“In the light of day, the only clear observation to be had is that once again the mineral rich region the Democratic Republic of the Congo has been invaded, with violence and terror marking every footprint on the road in and out of Goma.”
by Ash Bradford
New York: Conflict has plagued the people of the Democratic Republic of the Congo (DRC) for almost two decades, amounting to well over 5 million deaths, a toll far exceeding that of all the genocides, wars, terrorist attacks and disasters in recent world history, even if combined and multiplied. But somehow, in the United States, nothing about the DRC is common knowledge. The fact is that to the average American, the DRC rings no bells at all.
Since the United Nations Security Council issued the report of the Secretary-General on the United Nations Organization Stabilization Mission in the DRC, the ears of the media have just about perked and some due attention is finally beginning to be paid. But how much blood needs to be spilled for the story to appear on the front pages of the international media?
Inside accounts of the DRC describe a harrowing scene, including the daily rape of women and young girls, massacres of unarmed civilians and children, abduction, widespread pillaging, burning of villages, and the disastrous liberation of prisoners which has unleashed over a thousand killers, rapists, rogue soldiers and other criminals upon the already tumultuous scene. Today, the number of displaced people in the DRC far exceeds half a million.
At present, some reports of the M23 Movement occupation of Goma, and their subsequent withdrawal, are covered by the major media. Some journalists seem to be playing softball with the pretty hard evidence of Rwandan and Ugandan involvement.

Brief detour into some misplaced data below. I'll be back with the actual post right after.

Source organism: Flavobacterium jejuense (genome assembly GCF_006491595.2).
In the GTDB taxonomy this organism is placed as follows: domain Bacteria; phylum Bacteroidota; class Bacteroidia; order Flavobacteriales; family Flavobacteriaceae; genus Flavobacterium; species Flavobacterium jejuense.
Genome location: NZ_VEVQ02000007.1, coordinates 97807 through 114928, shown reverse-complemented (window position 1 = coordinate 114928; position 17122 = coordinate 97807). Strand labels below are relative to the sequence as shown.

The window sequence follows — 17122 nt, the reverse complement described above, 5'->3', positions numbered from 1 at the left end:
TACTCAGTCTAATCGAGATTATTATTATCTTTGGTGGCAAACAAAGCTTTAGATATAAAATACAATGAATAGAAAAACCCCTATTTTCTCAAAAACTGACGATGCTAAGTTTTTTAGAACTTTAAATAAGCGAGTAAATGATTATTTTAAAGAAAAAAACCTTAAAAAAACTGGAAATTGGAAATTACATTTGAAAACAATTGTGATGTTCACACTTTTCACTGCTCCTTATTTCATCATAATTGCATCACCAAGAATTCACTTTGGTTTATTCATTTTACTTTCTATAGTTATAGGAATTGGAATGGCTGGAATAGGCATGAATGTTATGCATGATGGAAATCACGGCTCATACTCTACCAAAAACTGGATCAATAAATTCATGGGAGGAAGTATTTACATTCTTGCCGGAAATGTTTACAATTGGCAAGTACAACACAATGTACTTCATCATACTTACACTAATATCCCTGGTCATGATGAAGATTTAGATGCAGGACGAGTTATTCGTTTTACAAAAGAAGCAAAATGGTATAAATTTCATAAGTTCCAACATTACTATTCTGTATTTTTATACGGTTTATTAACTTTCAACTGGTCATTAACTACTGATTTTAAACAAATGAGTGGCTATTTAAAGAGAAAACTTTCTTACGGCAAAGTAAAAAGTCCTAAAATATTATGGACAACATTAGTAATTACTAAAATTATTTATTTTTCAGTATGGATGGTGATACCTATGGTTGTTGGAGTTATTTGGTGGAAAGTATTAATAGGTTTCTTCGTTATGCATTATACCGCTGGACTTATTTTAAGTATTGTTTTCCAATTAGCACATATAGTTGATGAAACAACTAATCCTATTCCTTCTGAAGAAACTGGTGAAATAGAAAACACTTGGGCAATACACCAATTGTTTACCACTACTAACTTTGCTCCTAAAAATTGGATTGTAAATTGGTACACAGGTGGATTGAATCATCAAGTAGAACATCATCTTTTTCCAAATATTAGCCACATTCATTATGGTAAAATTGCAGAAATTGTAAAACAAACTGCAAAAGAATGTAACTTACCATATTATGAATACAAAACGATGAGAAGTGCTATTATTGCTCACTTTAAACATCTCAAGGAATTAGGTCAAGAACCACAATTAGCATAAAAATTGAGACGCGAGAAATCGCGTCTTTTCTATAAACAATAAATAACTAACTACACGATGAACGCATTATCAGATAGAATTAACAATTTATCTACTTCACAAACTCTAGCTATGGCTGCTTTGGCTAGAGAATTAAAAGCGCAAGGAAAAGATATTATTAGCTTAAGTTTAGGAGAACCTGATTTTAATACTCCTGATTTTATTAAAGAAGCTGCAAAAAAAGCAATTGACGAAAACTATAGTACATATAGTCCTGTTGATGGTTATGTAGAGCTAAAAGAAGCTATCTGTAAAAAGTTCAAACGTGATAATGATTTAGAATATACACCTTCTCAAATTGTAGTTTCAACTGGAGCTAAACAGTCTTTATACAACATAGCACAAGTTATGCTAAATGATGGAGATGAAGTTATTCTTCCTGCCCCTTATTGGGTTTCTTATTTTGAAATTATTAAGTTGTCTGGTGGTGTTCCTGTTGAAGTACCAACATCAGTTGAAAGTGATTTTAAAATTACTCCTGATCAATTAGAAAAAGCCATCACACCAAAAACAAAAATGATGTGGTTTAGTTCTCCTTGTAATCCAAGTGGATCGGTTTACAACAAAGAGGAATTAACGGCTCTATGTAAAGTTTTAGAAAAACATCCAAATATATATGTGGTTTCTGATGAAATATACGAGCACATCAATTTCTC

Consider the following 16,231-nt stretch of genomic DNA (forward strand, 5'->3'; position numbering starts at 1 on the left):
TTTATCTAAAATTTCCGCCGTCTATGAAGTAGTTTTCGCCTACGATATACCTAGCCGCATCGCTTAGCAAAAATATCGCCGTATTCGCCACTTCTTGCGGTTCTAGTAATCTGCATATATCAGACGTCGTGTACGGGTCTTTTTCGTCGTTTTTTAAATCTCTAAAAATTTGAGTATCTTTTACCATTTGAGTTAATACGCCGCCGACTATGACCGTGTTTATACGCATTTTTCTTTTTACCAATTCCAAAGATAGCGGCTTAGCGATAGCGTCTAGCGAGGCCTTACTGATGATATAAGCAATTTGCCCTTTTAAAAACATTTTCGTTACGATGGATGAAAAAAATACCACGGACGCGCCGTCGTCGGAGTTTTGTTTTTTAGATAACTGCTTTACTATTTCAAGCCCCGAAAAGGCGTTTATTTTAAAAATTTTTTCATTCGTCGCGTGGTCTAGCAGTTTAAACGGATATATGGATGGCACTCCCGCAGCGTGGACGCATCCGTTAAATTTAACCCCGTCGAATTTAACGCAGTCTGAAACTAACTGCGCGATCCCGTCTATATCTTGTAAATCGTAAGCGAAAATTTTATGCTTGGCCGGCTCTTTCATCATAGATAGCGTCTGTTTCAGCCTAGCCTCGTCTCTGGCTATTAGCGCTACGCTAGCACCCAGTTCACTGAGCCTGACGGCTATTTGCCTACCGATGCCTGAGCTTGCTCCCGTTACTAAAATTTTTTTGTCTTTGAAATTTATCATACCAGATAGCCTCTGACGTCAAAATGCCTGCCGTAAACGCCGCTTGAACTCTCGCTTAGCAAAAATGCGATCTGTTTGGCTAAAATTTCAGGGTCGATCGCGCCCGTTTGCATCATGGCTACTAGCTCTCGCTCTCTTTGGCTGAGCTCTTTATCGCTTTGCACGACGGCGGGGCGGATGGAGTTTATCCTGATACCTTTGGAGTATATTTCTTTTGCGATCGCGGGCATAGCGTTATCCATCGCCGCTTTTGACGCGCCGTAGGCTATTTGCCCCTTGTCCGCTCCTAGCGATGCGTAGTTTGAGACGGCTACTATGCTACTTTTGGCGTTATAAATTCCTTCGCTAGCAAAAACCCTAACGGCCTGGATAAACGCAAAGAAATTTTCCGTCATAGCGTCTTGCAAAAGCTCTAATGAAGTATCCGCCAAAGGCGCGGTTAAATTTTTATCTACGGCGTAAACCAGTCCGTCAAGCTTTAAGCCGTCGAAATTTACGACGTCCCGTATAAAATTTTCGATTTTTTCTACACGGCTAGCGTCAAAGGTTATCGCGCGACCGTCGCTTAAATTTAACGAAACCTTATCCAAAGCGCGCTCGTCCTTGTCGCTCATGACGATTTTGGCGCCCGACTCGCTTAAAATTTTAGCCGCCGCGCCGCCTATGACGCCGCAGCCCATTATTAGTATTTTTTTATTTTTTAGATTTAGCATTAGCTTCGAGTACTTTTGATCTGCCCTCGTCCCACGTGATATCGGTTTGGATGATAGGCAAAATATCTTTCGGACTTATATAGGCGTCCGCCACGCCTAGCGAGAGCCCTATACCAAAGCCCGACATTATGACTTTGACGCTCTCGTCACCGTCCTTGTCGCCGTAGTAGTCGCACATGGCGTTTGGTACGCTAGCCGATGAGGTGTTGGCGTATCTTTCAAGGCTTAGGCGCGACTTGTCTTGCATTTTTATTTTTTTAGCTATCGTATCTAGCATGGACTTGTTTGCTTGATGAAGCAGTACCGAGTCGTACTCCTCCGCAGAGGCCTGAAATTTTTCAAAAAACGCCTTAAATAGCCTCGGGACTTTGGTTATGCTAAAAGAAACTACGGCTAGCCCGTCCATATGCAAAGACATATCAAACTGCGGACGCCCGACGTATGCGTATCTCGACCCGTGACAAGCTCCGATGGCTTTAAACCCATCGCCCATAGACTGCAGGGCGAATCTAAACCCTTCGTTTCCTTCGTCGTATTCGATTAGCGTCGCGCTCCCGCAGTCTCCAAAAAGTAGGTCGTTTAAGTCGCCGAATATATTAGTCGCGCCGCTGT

The report of the Secretary-General clearly states that the strength and efficiency with which the M23 is able to act, comes only through the military and tactical support that has been bestowed upon them by President Yoweri Museveni of Uganda and most essentially by President Paul Kagamé of Rwanda. Due to this external assistance, the M23 is amply supplied with belt-fed machine guns, anti-aircraft weaponry, high-tech night vision equipment, mortars and other weaponry.
By now it is evident that the DRC itself requires external assistance at least equal to that which the M23 are receiving. The effect of media coverage cannot be underestimated, as herein lay the power to herald a message of urgency. The media also possess the power to influence policy makers and international leaders in disseminating the facts and rallying social opinion. This is how international pressure can be enlarged and sustained, which is the ultimate goal in the plight of the DRC because the only non-violent means to stop this conflict is heavy international diplomatic pressure.
For instance, President Kabila’s Special Representative to the UN Security Council and Ambassador of the DRC to France, Atoki Ileka, has stated that the M23’s recent withdrawal from Goma occurred mainly as a result of US pressure.